By Emma Silvers
By Gary Moskowitz
By Alee Karim
By Ian S. Port
By Ian S. Port
By Derek Opperman
By Emma Silvers
By Alee Karim
For this week's music section, SF Weekly scoured the local landscape, asking the people making, producing, DJing, and distributing music about the big ideas affecting the industry in the last decade. Among their answers, one important media development that didn't get mentioned was YouTube. In five short years, the company has picked up MTV's slack and boosted new music to the masses. Thanks to the online video portal, bands can once again rise in popularity by getting in touch with their cinematic side — so long, of course, as the content's kinda funny. Meanwhile, the songs themselves now ripple through the fan world, as amateurs and oddballs upload their audio-visual interpretations of the hits. (I was recently plagued by a GS Boyz earworm after being sent a YouTube link of a random toddler jiggling on the edge of a table to the song "Stanky Legg.") Sure, the video landscape is a lot more cluttered, but friends and bloggers can direct us to much more music content than simply what MTV execs deem fit.
In the '90s, MTV was a critical avenue for breaking artists. I vividly remember watching Nirvana's "Smells Like Teen Spirit" on Headbangers Ball for the first time and keeping lists of new Britpop groups being played on the specialty show 120 Minutes. The cable channel became as important as commercial radio in publicizing bands. That era is over. MTV has given up on videos, instead becoming a clearinghouse for interchangeable reality TV dramas. But now we have something much more untamed, unusual, and democratic in YouTube, our public-access music television with a search function.
YouTube launched in 2005, but its first noticeable music-related impact came a year later, when pop act OK Go released a clip online of the band doing treadmill gymnastics to its song "Here It Goes Again." The professionally shot video was a perfect combination of viral gold: a clever concept, a quirky dance routine, and great pop songwriting.
"Here It Goes Again" was one of the first videos I can remember receiving in an e-mail. The Chicago act went on to do a live performance of its aerobic feat at the 2006 MTV Video Music Awards, and won a Grammy in 2007 for the video. The clip has become a high-water mark for YouTube and the music video community, earning over 48 million views at last check.
Almost five years after the birth of YouTube, there are more videos-turned-memes, music and otherwise, than there's space to list them all. If you want an abbreviated look, check out Weezer's 2008 video parody of Internet hits, the visual mashup "Pork and Beans," which itself rose through the ranks by spoofing YouTube's funniest and most awkward content. "Pork and Beans" sheds light on another of YouTube's advantages in changing the face of the music industry: The site cuts the distance between artist and fan, and makes stars out of the most comedic and/or bizarre music video worshippers out there. Weezer invited a couple of those bedroom celebs, such as Tay Zonday, to perform lip-synching cameos for that song, and the low- and highbrow merged ... into one long cultural unibrow.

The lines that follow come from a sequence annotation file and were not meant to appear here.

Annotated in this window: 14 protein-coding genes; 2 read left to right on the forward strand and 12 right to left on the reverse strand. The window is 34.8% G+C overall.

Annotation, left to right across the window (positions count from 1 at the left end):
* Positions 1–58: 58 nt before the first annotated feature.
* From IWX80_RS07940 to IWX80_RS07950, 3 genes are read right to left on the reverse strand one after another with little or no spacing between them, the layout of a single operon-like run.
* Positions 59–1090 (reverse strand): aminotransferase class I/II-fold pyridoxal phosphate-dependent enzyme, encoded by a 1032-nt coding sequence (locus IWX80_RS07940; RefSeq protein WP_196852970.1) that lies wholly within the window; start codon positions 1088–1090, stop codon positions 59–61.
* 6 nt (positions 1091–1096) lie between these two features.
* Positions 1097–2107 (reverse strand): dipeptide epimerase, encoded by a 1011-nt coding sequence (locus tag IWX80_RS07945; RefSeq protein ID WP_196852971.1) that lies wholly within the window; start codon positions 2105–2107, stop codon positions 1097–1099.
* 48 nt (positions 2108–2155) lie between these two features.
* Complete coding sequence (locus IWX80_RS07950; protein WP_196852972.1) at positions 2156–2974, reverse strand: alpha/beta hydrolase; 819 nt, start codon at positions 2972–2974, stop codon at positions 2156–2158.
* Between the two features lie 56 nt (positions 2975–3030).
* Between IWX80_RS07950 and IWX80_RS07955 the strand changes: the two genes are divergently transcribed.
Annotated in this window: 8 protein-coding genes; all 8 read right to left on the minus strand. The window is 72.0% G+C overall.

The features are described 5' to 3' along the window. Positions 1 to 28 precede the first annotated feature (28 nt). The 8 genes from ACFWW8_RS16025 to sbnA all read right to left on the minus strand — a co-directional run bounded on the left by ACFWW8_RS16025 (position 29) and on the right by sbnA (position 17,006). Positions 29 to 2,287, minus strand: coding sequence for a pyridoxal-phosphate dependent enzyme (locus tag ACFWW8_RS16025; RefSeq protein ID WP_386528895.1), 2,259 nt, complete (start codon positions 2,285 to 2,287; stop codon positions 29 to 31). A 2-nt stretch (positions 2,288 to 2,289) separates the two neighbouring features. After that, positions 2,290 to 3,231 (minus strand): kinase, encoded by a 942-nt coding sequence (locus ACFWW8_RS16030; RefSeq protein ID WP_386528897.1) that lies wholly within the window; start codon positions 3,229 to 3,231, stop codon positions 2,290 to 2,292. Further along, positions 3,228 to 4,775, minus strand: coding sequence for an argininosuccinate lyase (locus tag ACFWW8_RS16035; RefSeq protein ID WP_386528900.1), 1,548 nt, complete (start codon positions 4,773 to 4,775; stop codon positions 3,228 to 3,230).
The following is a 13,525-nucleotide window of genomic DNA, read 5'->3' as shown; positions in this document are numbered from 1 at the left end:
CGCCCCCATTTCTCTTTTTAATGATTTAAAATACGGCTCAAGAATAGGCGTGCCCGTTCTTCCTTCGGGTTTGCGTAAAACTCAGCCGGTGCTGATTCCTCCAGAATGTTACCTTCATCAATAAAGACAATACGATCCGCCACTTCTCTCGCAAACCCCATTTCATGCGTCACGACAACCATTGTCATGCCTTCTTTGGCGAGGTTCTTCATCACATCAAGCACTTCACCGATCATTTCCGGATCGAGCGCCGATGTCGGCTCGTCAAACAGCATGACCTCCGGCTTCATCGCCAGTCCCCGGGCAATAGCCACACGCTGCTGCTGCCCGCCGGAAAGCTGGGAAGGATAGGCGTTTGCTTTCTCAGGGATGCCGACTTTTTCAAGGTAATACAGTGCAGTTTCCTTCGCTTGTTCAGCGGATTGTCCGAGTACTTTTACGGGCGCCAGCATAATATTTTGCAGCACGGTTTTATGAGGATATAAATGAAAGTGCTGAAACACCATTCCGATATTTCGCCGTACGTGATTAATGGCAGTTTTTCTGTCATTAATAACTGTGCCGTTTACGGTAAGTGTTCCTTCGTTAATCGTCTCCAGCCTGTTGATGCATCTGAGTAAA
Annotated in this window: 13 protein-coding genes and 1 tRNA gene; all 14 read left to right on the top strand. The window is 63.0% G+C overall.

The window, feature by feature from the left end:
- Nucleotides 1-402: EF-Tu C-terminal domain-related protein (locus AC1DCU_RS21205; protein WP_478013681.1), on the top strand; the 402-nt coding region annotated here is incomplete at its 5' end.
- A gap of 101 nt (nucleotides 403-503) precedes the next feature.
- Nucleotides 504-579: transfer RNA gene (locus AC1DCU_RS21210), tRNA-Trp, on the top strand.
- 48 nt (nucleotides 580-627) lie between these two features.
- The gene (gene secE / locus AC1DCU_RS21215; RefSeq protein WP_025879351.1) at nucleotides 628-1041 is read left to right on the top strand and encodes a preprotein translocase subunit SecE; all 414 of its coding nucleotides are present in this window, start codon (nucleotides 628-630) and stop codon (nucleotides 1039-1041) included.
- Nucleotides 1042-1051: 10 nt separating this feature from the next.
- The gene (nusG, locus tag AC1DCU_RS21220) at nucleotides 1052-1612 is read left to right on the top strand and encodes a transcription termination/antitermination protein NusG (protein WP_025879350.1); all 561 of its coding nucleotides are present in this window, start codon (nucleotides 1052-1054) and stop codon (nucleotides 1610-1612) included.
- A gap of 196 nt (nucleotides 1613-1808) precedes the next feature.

It's become clear that MTV's broken hold on broadcasting music videos is a positive thing. The cable giant became too narrow in its scope, and the work of too many good artists went to waste. What we don't get through YouTube, however, are as many memorable "serious" videos. The days of "Thriller" or, say, Duran Duran's musical vignettes of the band yachting are long gone, lost under a deluge of songs catering to that America's Funniest Home Videos mentality. Which, I should add, is fine by me. Watching hilarious music clips is the new office smoke break. Professional videos still make it to YouTube, just with smaller budgets and shorter life cycles than during MTV's heyday.
Occasionally, a work of high viral art breaks through and we get, for example, Lady Gaga's "Bad Romance" video. The long tail of that one has more recently led straight to the toilet, however. Last week a fan named Sherry Vine spoofed the song for YouTube, changing the chorus and the concept to "I just shit my pants." But while poop humor ain't really my bag, I much prefer the art of surprise inherent to YouTube's music video content over following MTV's current crapshoots.